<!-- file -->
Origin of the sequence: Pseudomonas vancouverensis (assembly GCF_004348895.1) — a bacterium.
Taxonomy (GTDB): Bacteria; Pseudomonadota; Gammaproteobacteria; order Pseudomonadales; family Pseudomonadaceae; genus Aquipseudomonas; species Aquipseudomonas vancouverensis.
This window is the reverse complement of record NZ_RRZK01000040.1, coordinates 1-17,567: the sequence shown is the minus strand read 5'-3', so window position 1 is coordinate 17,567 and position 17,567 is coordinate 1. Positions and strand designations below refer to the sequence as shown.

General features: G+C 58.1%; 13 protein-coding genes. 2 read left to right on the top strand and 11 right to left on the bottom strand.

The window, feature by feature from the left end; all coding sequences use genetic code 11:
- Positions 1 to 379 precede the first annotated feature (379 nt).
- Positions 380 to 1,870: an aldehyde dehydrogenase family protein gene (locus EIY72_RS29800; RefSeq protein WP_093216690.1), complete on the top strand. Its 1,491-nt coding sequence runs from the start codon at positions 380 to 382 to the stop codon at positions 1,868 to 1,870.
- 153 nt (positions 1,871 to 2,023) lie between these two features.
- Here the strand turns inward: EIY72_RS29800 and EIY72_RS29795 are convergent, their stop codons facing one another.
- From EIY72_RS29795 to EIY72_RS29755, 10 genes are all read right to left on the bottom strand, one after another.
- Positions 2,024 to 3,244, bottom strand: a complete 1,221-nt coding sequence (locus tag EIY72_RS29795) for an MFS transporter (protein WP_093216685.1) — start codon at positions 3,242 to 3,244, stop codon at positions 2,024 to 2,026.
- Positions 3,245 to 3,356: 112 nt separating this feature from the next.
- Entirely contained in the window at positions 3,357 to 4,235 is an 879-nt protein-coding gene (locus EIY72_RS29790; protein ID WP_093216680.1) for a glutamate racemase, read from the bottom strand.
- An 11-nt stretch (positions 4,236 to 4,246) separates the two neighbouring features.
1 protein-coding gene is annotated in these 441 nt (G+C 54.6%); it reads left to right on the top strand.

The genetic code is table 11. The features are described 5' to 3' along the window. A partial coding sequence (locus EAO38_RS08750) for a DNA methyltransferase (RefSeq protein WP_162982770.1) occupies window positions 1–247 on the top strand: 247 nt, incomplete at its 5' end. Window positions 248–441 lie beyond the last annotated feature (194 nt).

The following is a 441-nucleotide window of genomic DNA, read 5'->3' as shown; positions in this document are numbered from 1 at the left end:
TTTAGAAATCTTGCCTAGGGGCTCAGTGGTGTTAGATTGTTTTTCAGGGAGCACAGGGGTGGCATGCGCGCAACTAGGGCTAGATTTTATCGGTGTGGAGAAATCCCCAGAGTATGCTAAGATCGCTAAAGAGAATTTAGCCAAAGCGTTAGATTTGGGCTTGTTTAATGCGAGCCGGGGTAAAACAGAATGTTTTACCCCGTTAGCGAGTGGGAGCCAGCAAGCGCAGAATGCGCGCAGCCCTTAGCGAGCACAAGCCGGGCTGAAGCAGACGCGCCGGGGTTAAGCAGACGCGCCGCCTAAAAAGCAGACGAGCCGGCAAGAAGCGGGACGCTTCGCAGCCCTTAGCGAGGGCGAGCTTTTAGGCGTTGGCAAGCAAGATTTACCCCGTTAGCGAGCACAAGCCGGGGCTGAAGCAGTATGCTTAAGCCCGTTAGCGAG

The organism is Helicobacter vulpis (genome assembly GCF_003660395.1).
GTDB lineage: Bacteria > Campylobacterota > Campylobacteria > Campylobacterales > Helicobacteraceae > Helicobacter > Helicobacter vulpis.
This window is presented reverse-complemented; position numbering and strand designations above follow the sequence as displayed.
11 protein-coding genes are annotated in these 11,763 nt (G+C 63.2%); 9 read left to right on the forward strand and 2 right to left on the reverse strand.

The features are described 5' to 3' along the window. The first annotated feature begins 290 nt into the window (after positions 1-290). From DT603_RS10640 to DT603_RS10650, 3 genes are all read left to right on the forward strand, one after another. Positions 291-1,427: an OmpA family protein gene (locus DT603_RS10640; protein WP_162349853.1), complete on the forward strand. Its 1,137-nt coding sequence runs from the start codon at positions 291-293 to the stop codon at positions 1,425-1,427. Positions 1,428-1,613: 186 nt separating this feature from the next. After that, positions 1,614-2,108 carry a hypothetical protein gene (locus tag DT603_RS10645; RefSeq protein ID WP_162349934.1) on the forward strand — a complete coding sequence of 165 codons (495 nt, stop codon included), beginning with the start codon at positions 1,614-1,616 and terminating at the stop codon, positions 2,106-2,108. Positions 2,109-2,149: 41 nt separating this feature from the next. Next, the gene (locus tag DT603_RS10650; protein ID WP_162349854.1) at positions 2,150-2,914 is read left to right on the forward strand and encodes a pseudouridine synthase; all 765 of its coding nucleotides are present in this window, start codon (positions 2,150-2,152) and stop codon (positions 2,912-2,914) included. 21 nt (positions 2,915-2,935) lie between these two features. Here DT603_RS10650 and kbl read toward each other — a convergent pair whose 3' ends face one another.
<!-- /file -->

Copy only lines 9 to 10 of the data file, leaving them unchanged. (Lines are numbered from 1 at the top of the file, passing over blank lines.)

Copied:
- Here the strand turns inward: EIY72_RS29800 and EIY72_RS29795 are convergent, their stop codons facing one another.
- From EIY72_RS29795 to EIY72_RS29755, 10 genes are all read right to left on the bottom strand, one after another.